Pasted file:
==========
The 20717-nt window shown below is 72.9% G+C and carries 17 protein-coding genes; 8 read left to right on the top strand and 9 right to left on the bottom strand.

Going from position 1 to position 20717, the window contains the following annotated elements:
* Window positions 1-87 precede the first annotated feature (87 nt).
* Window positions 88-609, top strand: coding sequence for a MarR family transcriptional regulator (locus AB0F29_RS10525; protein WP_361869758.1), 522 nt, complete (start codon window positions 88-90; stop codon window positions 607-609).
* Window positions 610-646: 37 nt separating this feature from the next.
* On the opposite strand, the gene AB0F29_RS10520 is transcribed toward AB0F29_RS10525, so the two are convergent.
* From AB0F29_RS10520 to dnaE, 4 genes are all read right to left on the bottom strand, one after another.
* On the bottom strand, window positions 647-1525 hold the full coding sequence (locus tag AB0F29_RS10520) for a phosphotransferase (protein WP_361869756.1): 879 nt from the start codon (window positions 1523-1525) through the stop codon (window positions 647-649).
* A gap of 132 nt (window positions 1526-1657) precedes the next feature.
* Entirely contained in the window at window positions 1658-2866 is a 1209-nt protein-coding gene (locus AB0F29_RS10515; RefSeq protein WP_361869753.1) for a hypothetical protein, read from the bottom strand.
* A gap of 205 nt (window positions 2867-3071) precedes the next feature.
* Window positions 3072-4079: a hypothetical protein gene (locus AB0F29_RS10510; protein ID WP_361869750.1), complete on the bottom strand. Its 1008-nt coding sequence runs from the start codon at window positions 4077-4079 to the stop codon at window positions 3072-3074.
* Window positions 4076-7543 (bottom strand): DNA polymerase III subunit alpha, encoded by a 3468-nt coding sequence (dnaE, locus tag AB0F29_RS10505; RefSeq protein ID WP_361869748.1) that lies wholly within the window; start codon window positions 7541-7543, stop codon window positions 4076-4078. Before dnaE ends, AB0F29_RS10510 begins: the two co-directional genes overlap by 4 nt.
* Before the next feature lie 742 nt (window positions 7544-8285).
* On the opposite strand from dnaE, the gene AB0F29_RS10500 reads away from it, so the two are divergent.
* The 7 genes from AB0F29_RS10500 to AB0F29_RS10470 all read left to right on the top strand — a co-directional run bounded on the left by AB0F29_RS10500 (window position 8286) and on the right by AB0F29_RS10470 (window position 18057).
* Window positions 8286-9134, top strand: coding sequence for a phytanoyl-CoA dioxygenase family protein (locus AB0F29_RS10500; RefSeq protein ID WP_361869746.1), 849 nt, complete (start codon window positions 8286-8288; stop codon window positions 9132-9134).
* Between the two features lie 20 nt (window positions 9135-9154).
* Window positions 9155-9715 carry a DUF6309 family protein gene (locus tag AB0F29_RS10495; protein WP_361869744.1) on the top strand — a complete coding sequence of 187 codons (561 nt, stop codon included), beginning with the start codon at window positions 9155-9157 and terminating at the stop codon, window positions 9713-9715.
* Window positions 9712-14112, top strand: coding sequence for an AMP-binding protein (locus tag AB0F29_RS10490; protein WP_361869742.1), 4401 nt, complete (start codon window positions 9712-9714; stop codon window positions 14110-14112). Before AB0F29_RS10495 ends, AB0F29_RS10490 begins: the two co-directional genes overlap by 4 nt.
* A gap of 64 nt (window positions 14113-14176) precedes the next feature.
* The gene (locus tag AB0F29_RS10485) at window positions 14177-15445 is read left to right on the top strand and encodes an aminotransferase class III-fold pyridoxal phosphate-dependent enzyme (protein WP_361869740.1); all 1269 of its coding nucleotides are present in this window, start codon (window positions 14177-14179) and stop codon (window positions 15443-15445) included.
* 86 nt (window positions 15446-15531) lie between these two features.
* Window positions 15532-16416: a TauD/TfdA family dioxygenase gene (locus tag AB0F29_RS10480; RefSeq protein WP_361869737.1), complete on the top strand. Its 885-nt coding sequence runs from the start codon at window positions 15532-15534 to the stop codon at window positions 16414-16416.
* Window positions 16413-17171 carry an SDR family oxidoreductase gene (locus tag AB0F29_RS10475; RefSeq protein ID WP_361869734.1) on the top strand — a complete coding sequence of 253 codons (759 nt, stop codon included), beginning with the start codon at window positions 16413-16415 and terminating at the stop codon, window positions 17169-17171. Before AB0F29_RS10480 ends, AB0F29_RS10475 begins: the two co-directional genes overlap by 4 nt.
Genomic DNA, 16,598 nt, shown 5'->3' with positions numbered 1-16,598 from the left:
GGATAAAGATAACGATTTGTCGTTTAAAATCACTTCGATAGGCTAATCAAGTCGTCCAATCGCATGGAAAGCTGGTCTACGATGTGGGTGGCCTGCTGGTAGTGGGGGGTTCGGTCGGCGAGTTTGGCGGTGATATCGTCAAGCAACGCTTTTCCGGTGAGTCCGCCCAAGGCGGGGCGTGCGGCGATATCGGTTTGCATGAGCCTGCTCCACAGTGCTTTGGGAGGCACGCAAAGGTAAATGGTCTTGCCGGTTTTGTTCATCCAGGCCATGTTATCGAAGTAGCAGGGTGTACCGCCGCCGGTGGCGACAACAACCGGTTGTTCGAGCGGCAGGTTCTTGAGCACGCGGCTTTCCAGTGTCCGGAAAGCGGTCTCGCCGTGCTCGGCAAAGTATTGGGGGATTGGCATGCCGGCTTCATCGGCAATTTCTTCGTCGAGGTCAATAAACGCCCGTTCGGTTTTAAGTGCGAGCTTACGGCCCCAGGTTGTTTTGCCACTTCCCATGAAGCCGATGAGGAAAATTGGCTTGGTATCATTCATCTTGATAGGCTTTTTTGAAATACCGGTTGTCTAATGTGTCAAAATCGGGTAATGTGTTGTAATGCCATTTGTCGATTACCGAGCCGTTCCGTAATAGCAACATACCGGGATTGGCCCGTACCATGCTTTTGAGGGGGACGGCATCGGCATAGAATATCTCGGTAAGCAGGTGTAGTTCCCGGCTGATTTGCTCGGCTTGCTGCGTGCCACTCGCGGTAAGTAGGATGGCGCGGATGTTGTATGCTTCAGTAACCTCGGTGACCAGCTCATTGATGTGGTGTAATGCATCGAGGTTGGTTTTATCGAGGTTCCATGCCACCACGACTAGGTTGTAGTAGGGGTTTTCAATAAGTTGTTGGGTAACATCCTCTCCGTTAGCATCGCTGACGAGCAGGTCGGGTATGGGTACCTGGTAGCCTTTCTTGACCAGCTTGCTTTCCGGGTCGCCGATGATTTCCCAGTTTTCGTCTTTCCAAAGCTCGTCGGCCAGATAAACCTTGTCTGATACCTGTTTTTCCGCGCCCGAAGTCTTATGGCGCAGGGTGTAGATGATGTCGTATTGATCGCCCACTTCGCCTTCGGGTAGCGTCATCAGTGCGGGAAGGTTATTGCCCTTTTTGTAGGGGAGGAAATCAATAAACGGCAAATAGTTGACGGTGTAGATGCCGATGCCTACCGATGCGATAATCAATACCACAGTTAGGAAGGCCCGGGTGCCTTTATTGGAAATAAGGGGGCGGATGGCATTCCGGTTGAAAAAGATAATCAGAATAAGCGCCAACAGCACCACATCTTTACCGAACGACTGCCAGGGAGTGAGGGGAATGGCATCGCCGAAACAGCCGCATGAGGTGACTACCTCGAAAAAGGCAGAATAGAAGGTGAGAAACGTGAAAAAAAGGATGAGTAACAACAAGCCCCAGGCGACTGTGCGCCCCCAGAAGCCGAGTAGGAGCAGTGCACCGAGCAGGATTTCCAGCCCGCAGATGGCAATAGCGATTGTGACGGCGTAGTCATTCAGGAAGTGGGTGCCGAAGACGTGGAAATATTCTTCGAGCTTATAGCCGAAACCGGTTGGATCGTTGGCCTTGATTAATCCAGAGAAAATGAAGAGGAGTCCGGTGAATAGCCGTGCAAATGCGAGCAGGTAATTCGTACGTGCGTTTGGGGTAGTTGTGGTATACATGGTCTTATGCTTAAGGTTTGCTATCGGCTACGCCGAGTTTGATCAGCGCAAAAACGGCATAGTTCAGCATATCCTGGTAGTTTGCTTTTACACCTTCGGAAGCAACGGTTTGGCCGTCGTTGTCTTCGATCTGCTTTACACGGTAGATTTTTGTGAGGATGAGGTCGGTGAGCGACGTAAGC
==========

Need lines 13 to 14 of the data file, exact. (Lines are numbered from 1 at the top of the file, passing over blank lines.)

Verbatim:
* Window positions 4076-7543 (bottom strand): DNA polymerase III subunit alpha, encoded by a 3468-nt coding sequence (dnaE, locus tag AB0F29_RS10505; RefSeq protein ID WP_361869748.1) that lies wholly within the window; start codon window positions 7541-7543, stop codon window positions 4076-4078. Before dnaE ends, AB0F29_RS10510 begins: the two co-directional genes overlap by 4 nt.
* Before the next feature lie 742 nt (window positions 7544-8285).